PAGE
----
Sep. 6, 2000 Challenged by higher rates of rejection than seen with other types of transplants, researchers at the University of Pittsburgh have devised a strategy that has resulted in not one episode of rejection among its first group of intestinal transplant recipients enrolled in a new study. Exposing the donor organ to radiation outside the recipient's body and just prior to transplantation, plus giving the patient donor bone marrow, appears to effectively stave off immune system attack within the first months following transplantation, the team reported today at the XVIII International Congress of the Transplantation Society.
Kareem Abu-Elmagd, M.D., associate professor of surgery and director of intestinal transplantation at the University of Pittsburgh's Thomas E. Starzl Transplantation Institute, cautions that more patients must undergo the treatment and longer follow-up is required in order to determine if the method has long-term benefits.
"Nonetheless, such findings are significant because, despite improvements in survival rates for intestinal transplants, frequent and difficult-to-treat rejection have continued to defy surgeons. Only within the past 10 years, primarily due to the advent of the anti-rejection drug tacrolimus, has intestinal transplantation been clinically feasible. But because the intestines are laden with immune system cells that serve as a prime target for recipient immune system attack, cocktails of drugs have been only so effective," said Dr. Abu-Elmagd.
Dr. Abu-Elmagd reported on the results of five patients at high risk for rejection who received irradiated intestines as part of an isolated small bowel, liver and small bowel or multivisceral transplant. While transplant surgery was just getting underway, the donor intestine was exposed for a few minutes to a single low dose of radiation. Surgeons then transplanted the organ as well as delivered donor bone marrow to the patient. None of the patients have had evidence of rejection for up to four months.
In contrast, two study control patients, who received untreated grafts and no bone marrow, experienced the typical course of rejection within the first few weeks after transplantation. While these patients' episodes were successfully treated, rejection for intestinal transplant patients can often be quite severe. According to the Pittsburgh experience -- the most extensive of any center -- about 84 percent experience at least one episode of rejection. The researchers' protocol includes both the irradiation technique and donor bone marrow infusion, which contains immune system stem cells, because results of their animal studies showed that the combination method reduces the incidence of chronic rejection.
The five patients who participated in the study are among 143 patients who have received 151 intestinal transplants at the University of Pittsburgh Medical Center (UPMC) since May 1990. Fifty-seven received isolated small bowel, 72 liver/small bowel and 22 received multivisceral transplants. The majority (81 percent) of the patients at UPMC required intestinal transplants because of short-gut syndrome, the loss of more than 70 percent of the intestine due to trauma, surgery or disease. For adults, short gut syndrome may be caused by trauma or Crohn's disease; for children, it may be a volvulus -- a twisting of the intestines, or congenital conditions.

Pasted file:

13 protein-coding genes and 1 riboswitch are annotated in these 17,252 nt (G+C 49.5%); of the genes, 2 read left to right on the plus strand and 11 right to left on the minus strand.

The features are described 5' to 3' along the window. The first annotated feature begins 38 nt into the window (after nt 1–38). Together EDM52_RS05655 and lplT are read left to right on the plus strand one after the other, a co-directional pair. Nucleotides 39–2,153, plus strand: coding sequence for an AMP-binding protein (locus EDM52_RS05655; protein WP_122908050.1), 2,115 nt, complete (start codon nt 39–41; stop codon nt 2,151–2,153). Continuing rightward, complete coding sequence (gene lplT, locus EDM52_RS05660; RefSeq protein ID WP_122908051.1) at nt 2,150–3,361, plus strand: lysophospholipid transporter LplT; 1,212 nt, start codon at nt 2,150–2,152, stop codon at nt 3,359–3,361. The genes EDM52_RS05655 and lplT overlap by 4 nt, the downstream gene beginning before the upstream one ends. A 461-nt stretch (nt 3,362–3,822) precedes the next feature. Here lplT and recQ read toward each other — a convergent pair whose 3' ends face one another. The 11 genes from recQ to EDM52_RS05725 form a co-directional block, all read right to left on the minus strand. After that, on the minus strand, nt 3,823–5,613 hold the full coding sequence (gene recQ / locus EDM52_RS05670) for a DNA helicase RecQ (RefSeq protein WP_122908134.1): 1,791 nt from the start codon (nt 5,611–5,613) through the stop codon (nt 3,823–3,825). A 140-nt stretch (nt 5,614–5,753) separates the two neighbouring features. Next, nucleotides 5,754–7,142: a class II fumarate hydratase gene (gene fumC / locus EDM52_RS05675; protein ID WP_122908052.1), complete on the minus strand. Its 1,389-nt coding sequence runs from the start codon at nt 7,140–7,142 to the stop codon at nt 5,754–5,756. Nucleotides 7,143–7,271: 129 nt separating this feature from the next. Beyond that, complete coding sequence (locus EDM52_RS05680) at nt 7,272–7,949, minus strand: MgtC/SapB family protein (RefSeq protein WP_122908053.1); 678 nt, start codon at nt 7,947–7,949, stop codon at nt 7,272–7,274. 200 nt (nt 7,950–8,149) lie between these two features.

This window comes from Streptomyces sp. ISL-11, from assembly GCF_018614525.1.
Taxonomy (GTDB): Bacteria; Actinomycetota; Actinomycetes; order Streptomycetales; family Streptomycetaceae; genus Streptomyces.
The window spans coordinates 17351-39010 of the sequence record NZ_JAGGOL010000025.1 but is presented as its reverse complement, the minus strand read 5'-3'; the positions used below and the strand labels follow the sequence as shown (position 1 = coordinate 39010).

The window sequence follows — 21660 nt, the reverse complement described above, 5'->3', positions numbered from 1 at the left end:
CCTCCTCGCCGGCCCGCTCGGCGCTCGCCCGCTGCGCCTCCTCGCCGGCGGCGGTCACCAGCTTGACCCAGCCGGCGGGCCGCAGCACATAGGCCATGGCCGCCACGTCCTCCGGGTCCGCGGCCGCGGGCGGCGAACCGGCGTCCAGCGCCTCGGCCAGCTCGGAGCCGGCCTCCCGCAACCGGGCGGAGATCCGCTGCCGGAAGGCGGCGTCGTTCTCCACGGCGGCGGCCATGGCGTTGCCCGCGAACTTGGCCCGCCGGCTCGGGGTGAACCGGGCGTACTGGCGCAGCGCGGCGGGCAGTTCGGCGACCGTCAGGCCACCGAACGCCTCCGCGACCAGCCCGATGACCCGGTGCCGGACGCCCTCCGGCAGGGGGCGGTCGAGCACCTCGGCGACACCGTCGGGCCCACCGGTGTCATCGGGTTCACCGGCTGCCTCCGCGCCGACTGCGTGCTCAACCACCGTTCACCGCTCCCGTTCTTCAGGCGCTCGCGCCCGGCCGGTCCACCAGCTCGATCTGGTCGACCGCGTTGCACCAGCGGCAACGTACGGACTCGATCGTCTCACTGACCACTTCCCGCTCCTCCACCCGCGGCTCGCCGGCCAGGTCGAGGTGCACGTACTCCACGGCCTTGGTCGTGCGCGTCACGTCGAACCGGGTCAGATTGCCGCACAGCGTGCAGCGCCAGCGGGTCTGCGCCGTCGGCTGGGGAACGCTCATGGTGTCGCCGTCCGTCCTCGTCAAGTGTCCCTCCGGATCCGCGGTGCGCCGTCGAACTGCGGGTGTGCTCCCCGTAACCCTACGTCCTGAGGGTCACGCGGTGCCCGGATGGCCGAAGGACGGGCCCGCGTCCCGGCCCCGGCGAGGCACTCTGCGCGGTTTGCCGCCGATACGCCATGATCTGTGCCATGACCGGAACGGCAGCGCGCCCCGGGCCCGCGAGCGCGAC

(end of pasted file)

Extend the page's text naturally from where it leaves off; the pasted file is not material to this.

The overall patient survival at UPMC at one year is 72 percent; the cumulative five-year survival is 52 percent. Thirty patients are beyond three-year and 25 patients are well beyond five-year milestones. Survival rates have improved to the current rates due to better management of immunosuppression, refined donor and recipient selection criteria and modification of the surgical procedure, reported Dr. Abu-Elmagd. According to Pittsburgh and International Registry data, risk factors affecting survival are frequency of rejection, a cold ischemia time-- when the donor organ is without blood supply--of greater than nine hours, and center volume (centers performing fewer than 10 transplants have worse outcomes).
Intestinal transplantation allows patients to be free of the need of intravenous nutrition and its associated risks of complications, including the potential for liver failure. The majority of the patients in Pittsburgh (95 percent) are now able to eat a normal diet. And according to quality of life studies conducted at the University of Pittsburgh, patients experience other significant improvements in their physical and psychological well-being as well.
With such improved survival rates and quality of life, as well as the demonstrated cost benefits of transplantation compared to long-term use of total parenteral nutrition, UPMC surgeons are appealing to the U.S. Health Care Financing Administration to require that the federal Medicare program cover the costs of the procedure. A decision is expected next month.
The University of Pittsburgh's transplant programs are world-renowned for their cutting-edge research contributions and sheer volume of experience. Since 1981, with the arrival of transplant pioneer Thomas E. Starzl, M.D., Ph.D., more than 10,000 organ transplants have been performed at the University of Pittsburgh. In addition to having among the most active liver, intestine, kidney, pancreas, heart and lung transplant programs, UPMC also has established the uniquely successful Istituto Mediterraneo per I Trapianti e Terapie ad Alta Specializzazione (ISMETT). ISMETT is a partnership between the Italian government, Civico and Cervello hospitals in Palermo and UPMC. Since last year, more than 18 livers and 13 living-related kidney transplants have been performed there.
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